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  • What's the Use?Writing Poetry in Wartime
  • Alice Templeton (bio)

In a "Statement of Conscience" in the anthology Poets Against the War, Morton Marcus, a Korean war veteran, offers this apology for the poem he submitted: "The pursuit of this war and our unilateral stance on a number of world issues have left me saddened and depressed. . . . This [submission] is not a poem. These events, especially the administration's war-mongering, have sucked the poetry out of me" (2003, 122). My own experience of dealing with poetry in the consciousness of the present wars in Iraq and Afghanistan also takes me to a similar brink of artistic depletion. Even as I welcome the general effort of resistance that Poets Against the War represents, as a reader, I feel exhausted by most (though certainly not all) of the poems in the volume. And as a poet, I, like Marcus, suffer a loss of voice, as if the very task of expressing war consciousness has "sucked" the poetry out of me. Like so many [End Page 43] poets before me, I wonder whether my aesthetic, or any lyric-based aesthetic, is at all adequate to the task.

I would like to examine this exhaustion and some energetic alternatives to it in order to understand the particular aesthetic problems that surround writing about war or, from a civilian's perspective, writing in response to wartime. To this end, I will discuss the following texts: Marcus own contribution to Poets Against the War, which makes plain the aesthetic challenges a poet faces in writing about war; Muriel Rukeyser's 1949 prose book The Life of Poetry, in which she explores the uses of poetry in a culture dominated by war; and a selection of poems about war and systematized aggression by several different poets—Forché, Blake, James Wright, Yeats, Levertov, and Celan—that illustrate various non-despairing approaches to writing about war as they reveal some of the aesthetic limits encountered in the task.

Intuitively, it seems that "a poetry of witness," deriving its authority from the poet's immediate involvement, should be truthful enough to vitalize the reader. But when I read Poets Against the War, it is not the poems of firsthand testimony that I find most engaging, but those with formal complexity and a dispassion that comes from personal disinterestedness. In fact, the poems of "authentic" witness, many of which are journalistic in tone and stylistically interchangeable, most often sustain the war-dominated imagination they claim to write against. My question is, then, what kind of lyric aesthetic—what kind of first-person authenticity—does writing in wartime require to be both authoritative and truthful? What is it about writing about war that, apparently, tends to reduce poetic singularity to a monotonous flatness, exhausting language itself? And, finally, if poetic language so seldom exceeds the us/them binaries and brutalities of uncritical rhetoric, then what is the use of writing poetry in the consciousness of wartime?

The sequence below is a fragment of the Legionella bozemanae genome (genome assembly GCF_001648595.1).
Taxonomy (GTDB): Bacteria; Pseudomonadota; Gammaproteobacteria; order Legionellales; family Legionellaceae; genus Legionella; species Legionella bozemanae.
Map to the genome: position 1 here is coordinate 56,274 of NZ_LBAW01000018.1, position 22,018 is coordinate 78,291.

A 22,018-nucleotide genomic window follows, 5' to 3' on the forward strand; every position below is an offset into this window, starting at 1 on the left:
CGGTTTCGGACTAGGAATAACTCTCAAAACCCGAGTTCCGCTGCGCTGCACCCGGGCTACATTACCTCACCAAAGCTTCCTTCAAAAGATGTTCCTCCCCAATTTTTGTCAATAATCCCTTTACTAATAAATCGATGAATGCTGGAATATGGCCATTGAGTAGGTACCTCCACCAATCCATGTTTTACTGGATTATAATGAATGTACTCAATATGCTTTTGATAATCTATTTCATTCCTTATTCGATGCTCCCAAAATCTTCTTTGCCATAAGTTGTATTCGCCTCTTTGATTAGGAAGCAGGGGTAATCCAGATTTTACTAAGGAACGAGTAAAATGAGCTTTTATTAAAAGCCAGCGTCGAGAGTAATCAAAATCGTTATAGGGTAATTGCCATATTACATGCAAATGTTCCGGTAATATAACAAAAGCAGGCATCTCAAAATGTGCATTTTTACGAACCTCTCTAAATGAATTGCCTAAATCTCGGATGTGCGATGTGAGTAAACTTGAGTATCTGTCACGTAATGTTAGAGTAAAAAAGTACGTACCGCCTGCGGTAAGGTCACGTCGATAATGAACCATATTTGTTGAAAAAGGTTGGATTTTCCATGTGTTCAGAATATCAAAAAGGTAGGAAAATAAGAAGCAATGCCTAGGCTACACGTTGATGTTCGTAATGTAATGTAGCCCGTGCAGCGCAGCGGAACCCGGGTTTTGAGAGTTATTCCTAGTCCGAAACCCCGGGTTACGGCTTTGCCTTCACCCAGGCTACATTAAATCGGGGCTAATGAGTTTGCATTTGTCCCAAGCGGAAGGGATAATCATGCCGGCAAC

In The Life of Poetry, Muriel Rukeyser helps us think about these questions by speaking very directly about poetry's role in a culture dominated by war and profit. Writing in the utilitarian language of the Progressive Era, in what she elsewhere calls "the first century of world wars" (1994, 211), Rukeyser discusses poetry as a vital national resource that is not only underused but actively resisted in America. Poetry invites a "total imaginative response" (1996, 56) reached through the emotions, yet it is constantly devalued as obscure, elitist, or irrelevant to the worldly business at hand. For Rukeyser, this hostility to poetry betrays a deep-seated fear of feeling, a "complicated and civilized repression of the need for images of the real" (26). The social cost of denying the responsiveness poetry asks of us is "the weakness that leads to mechanical aggression . . . turning us inward to devour our own humanity, and outward to sell and kill nature and each other" (41). [End Page 44]

When poetry is indeed put to use in the life of the individual and of the nation, the "totalitarian hardening of modern life as it expresses itself in the state" (1996, 26) becomes painfully evident and intolerable. For Rukeyser...


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